O'Dea, '09, chairman of the affair,
has invited both of Michigan's cham-
pionship teams to attend, in order
that all may have a share in the
honors.
Yost Leads Party
The entire group, led by Coaches
Yost, Farrell and Assistant Coachi
Uttle, will make the trip on -two
special interurban cars, arriving in
Detroit at approximately 3 o'clock.
The party will include tle 30 iem-
bers of the Varsity football squad, 7

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Harding's Stand
On Pacific Pact
Washington, Dec. 8:--Georges Clem-
enceau, closing his visit to Washing-
ton this afternoon with a "formal'I
address, expressed the hope that di-
plomacy would find the way to bring,
America back into European affairs,
through what he interpreted as. an
"overture" by President Harding in
the annual message which the execu-
tive had read to Congress a few hours
earlier.
"I was greatly comforted", said the
wartime premier of France, "when I
read in the message of your President
the following lines. They are not
very long but they are very suggest-
lye:
"'The four power pact, which abol-
ishes every probability of war on the
Pacific has. brought a new confidence
in maintained peace, and I can well.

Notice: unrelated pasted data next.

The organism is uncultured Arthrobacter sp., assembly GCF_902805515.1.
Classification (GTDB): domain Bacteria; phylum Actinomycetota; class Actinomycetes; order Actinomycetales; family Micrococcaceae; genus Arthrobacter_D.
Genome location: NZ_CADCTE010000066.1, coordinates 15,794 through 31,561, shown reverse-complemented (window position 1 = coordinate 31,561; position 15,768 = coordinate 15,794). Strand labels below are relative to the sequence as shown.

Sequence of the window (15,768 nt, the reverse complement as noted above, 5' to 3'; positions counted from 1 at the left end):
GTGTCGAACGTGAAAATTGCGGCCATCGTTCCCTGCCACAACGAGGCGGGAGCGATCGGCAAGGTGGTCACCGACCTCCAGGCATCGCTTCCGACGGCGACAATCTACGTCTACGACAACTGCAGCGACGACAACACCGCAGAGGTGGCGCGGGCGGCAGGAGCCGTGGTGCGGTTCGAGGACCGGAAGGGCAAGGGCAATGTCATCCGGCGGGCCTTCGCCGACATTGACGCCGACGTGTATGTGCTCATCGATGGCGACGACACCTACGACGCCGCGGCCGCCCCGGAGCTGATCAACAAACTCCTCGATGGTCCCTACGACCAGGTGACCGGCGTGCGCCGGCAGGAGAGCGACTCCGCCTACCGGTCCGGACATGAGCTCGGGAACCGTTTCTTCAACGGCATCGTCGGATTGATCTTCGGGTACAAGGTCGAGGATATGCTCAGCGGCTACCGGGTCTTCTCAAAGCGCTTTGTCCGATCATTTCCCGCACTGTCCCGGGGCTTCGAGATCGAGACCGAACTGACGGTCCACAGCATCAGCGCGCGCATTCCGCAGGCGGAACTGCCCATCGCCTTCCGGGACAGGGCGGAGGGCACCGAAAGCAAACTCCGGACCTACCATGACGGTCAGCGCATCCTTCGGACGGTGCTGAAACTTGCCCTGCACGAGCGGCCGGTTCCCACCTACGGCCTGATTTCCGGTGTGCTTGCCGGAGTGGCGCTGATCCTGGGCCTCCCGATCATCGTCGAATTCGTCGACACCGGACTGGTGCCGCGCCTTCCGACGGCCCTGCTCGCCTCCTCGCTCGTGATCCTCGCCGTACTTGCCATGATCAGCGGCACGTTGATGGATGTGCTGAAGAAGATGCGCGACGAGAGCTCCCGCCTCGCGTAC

believe it might be a model for like
assurances wherever in the world -any!
common interests are concerned.' " i
'WANT PHOTOS OF
CLASS OFFICERS
All class officerstarenurged to havej
their photographs taken for the Mich-
# iganensian as soon as possible. They

States Forsythe
Three more cl'ases of the Universi-
Men students of the University ty yesterday voted to pay towards the
would do well to avoid Ypsilanti at all-University reparations to theater,
least during the present week end, owners for losses sustained on Sun-
according to Dr. John A. Wessinger, day night of last week. - The junior
Ann Arbor city health officer. Dr. engineers, sophomore engineers and
Wessinger's warning comes as a result senior educational classes were the
of his fear that the epidemic of diphi- groups which took the action. Sopho-
theria which has already become se- more lits, freshmen engineers and the
rious in that city may spread to the four architect classes had perviously
student body at Ann Arbor. "To guard -voted amounts proportionate to the
against such an eventuality it would size of the classes.
be wise for men students to cancel In their class meeting yesterday
their usual week end engagements morning, the junior engineers voted
with Ypsilanti women," Dr. Wessinger $105, and at the same time passed a
asserted resolution approving of the movemeno
Dr. Warren E. Forsythe, head of the to re-imburse the theaters and pledg-
I University Health service, when ask- ing their support. The sophomore ei-
ed to make a statement as to the prob- gineers, in their class meeting, voted
able danger of an epidemic, said last an amount approximately $124, de-
night, "I am not fully informed as to pending on what the finalreport of
the situation in Ypsilantirbut that losses proves to be. .,-enior edulc
see franp at- tional students met desterday after-
there is some need for taki gree witnoon, and in a c)uss meeting, voted
Dr. Wessinger, and I endorse his $30 which is pro portionate to the size